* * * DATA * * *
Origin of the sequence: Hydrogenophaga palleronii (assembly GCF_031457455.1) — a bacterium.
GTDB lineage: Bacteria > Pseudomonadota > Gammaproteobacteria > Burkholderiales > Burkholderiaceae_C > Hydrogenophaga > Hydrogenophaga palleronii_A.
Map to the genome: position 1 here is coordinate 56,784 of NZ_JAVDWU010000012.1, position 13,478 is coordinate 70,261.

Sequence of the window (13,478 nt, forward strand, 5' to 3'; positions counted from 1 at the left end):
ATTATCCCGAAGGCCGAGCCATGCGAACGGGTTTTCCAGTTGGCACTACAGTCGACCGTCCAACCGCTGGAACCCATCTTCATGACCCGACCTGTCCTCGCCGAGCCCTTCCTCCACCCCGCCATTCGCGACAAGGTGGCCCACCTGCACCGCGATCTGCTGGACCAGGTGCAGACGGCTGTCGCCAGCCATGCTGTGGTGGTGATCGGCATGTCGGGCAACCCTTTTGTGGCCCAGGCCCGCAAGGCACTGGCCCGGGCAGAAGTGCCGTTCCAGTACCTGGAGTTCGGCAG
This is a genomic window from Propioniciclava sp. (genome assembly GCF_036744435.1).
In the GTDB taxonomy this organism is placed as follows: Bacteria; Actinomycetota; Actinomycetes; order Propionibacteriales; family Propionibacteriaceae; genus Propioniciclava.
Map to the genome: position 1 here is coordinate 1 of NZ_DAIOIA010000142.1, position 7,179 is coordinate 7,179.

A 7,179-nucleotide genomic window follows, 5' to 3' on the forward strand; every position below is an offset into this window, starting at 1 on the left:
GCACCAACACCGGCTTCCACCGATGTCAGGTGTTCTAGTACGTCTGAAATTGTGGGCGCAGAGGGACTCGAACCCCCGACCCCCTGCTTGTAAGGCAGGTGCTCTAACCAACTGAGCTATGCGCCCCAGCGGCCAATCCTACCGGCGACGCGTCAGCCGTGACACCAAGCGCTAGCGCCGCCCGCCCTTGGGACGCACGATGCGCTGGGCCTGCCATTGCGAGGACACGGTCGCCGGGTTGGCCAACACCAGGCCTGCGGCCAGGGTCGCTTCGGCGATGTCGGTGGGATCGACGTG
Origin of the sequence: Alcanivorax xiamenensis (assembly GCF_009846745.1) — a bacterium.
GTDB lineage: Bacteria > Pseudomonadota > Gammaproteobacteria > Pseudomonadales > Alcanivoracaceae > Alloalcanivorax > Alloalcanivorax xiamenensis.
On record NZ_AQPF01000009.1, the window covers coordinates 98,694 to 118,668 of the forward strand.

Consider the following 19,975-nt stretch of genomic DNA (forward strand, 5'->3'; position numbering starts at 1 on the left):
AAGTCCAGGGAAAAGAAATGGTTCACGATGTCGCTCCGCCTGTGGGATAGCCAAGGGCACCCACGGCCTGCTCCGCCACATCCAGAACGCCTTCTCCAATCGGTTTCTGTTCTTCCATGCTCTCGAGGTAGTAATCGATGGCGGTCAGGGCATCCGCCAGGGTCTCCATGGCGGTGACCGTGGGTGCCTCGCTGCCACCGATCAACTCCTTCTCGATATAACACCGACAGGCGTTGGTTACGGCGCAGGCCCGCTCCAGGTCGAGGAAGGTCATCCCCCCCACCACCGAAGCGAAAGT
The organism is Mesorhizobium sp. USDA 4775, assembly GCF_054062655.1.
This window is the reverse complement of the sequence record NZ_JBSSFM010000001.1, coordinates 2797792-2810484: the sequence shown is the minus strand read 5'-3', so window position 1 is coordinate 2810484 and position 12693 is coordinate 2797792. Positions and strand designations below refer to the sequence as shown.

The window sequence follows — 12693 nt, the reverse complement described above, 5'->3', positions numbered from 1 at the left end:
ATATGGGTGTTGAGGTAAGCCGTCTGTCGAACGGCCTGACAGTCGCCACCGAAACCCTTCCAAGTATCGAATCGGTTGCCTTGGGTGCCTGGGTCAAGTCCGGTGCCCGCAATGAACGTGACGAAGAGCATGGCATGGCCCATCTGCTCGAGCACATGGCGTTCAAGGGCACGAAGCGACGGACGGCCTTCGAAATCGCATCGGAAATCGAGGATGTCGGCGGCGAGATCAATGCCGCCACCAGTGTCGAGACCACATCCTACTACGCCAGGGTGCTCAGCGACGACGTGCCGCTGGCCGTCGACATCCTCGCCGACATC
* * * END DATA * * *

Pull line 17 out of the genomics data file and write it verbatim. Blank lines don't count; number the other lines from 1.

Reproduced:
This window is the reverse complement of the sequence record NZ_JBSSFM010000001.1, coordinates 2797792-2810484: the sequence shown is the minus strand read 5'-3', so window position 1 is coordinate 2810484 and position 12693 is coordinate 2797792. Positions and strand designations below refer to the sequence as shown.